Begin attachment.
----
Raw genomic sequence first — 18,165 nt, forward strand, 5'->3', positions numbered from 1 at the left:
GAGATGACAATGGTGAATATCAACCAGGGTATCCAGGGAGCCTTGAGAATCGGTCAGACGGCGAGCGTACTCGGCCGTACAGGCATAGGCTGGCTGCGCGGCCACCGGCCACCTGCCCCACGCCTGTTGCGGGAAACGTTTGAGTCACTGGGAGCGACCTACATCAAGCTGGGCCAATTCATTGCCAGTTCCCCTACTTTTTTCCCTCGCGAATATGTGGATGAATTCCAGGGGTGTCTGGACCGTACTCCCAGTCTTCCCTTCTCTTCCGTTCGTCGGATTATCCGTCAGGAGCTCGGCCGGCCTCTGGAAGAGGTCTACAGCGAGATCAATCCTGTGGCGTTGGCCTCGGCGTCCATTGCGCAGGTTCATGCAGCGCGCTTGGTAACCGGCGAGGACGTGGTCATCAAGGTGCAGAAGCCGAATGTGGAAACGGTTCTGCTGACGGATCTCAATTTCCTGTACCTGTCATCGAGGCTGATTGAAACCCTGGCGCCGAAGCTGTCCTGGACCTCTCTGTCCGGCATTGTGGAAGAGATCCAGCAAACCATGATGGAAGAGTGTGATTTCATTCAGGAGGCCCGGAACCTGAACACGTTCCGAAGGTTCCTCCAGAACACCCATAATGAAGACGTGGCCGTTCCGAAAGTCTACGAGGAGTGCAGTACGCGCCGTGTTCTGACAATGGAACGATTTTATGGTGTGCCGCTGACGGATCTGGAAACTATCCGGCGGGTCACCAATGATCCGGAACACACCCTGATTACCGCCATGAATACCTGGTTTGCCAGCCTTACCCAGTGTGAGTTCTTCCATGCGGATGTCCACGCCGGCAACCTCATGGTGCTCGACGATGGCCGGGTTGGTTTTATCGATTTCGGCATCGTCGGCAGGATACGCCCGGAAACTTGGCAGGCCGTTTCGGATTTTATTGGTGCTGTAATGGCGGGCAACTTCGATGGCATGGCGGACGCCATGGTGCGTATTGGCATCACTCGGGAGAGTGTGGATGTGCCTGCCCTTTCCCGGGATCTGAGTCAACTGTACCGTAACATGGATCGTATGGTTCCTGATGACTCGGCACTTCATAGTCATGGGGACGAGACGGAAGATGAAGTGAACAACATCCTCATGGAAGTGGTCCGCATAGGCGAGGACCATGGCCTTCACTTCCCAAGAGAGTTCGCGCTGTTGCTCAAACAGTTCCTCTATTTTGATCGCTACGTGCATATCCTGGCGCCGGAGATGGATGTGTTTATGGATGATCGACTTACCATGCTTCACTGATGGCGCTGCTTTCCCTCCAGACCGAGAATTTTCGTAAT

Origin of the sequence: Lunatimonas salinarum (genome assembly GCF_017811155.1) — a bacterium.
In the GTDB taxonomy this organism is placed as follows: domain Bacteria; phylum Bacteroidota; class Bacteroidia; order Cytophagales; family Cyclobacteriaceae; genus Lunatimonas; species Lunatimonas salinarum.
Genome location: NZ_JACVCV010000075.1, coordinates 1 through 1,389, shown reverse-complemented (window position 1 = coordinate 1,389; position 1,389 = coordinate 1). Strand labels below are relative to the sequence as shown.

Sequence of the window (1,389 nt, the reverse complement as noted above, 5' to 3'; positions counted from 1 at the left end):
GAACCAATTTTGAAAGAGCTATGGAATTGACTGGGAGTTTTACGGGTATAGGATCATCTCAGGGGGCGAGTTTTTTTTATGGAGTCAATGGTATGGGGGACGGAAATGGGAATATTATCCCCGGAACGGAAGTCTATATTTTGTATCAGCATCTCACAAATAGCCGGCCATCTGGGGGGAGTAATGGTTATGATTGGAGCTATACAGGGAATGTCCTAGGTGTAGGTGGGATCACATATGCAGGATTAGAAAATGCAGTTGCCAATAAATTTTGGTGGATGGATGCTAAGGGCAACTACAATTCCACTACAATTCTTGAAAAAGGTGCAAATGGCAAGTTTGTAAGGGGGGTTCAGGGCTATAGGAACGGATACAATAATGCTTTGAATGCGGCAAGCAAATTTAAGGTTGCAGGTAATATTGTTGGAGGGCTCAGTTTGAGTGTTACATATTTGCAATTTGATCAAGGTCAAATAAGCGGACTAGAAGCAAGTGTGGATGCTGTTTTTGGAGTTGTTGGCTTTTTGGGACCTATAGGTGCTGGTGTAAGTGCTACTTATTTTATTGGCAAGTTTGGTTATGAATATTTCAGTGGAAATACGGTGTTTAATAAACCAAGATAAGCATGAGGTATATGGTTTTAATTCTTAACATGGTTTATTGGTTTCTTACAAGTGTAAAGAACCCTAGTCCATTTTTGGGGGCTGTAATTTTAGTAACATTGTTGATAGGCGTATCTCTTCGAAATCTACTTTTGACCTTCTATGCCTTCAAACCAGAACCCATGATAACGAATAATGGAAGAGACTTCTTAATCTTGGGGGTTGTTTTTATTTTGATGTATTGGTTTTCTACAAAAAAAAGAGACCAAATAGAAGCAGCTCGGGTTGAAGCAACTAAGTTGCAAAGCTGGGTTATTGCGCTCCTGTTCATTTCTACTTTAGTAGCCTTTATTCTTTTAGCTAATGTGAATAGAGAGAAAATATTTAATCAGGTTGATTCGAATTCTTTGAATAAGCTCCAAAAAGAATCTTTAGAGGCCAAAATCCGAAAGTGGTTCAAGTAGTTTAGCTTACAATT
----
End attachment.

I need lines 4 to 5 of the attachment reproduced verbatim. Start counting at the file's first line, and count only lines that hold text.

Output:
In the GTDB taxonomy this organism is placed as follows: domain Bacteria; phylum Bacteroidota; class Bacteroidia; order Cytophagales; family Cyclobacteriaceae; genus Lunatimonas; species Lunatimonas salinarum.
Genome location: NZ_JACVCV010000075.1, coordinates 1 through 1,389, shown reverse-complemented (window position 1 = coordinate 1,389; position 1,389 = coordinate 1). Strand labels below are relative to the sequence as shown.